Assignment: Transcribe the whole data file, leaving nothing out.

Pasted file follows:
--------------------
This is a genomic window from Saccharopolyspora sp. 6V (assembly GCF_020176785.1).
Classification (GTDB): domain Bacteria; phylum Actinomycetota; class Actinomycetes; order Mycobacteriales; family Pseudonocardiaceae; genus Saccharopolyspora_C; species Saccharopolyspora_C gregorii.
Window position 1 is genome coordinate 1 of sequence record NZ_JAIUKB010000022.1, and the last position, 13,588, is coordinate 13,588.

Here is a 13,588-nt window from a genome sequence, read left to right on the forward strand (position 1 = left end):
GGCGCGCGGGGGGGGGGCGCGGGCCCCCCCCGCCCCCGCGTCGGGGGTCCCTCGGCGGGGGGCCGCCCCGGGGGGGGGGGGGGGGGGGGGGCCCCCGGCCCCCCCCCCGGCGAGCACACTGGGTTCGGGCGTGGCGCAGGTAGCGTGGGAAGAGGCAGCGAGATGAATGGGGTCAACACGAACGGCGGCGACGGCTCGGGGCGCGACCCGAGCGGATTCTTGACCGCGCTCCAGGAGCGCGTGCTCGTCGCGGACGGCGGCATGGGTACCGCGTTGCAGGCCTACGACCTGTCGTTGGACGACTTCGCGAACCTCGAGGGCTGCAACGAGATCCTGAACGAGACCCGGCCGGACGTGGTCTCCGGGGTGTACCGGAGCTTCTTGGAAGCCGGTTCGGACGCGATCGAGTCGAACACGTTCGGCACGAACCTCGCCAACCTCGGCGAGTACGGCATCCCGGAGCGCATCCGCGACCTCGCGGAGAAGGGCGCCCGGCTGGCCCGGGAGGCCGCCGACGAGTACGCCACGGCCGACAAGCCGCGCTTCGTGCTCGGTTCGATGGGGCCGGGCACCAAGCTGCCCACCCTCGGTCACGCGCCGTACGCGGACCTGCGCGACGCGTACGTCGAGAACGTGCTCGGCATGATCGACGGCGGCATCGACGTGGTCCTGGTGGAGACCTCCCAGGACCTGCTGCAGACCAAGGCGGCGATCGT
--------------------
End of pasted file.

This is a genomic window from Saccharopolyspora sp. 6V (assembly GCF_020176785.1).
Classification (GTDB): domain Bacteria; phylum Actinomycetota; class Actinomycetes; order Mycobacteriales; family Pseudonocardiaceae; genus Saccharopolyspora_C; species Saccharopolyspora_C gregorii.
Window position 1 is genome coordinate 1 of sequence record NZ_JAIUKB010000022.1, and the last position, 13,588, is coordinate 13,588.

Here is a 13,588-nt window from a genome sequence, read left to right on the forward strand (position 1 = left end):
GGCGCGCGGGGGGGGGGCGCGGGCCCCCCCCGCCCCCGCGTCGGGGGTCCCTCGGCGGGGGGCCGCCCCGGGGGGGGGGGGGGGGGGGGGGCCCCCGGCCCCCCCCCCGGCGAGCACACTGGGTTCGGGCGTGGCGCAGGTAGCGTGGGAAGAGGCAGCGAGATGAATGGGGTCAACACGAACGGCGGCGACGGCTCGGGGCGCGACCCGAGCGGATTCTTGACCGCGCTCCAGGAGCGCGTGCTCGTCGCGGACGGCGGCATGGGTACCGCGTTGCAGGCCTACGACCTGTCGTTGGACGACTTCGCGAACCTCGAGGGCTGCAACGAGATCCTGAACGAGACCCGGCCGGACGTGGTCTCCGGGGTGTACCGGAGCTTCTTGGAAGCCGGTTCGGACGCGATCGAGTCGAACACGTTCGGCACGAACCTCGCCAACCTCGGCGAGTACGGCATCCCGGAGCGCATCCGCGACCTCGCGGAGAAGGGCGCCCGGCTGGCCCGGGAGGCCGCCGACGAGTACGCCACGGCCGACAAGCCGCGCTTCGTGCTCGGTTCGATGGGGCCGGGCACCAAGCTGCCCACCCTCGGTCACGCGCCGTACGCGGACCTGCGCGACGCGTACGTCGAGAACGTGCTCGGCATGATCGACGGCGGCATCGACGTGGTCCTGGTGGAGACCTCCCAGGACCTGCTGCAGACCAAGGCGGCGATCGT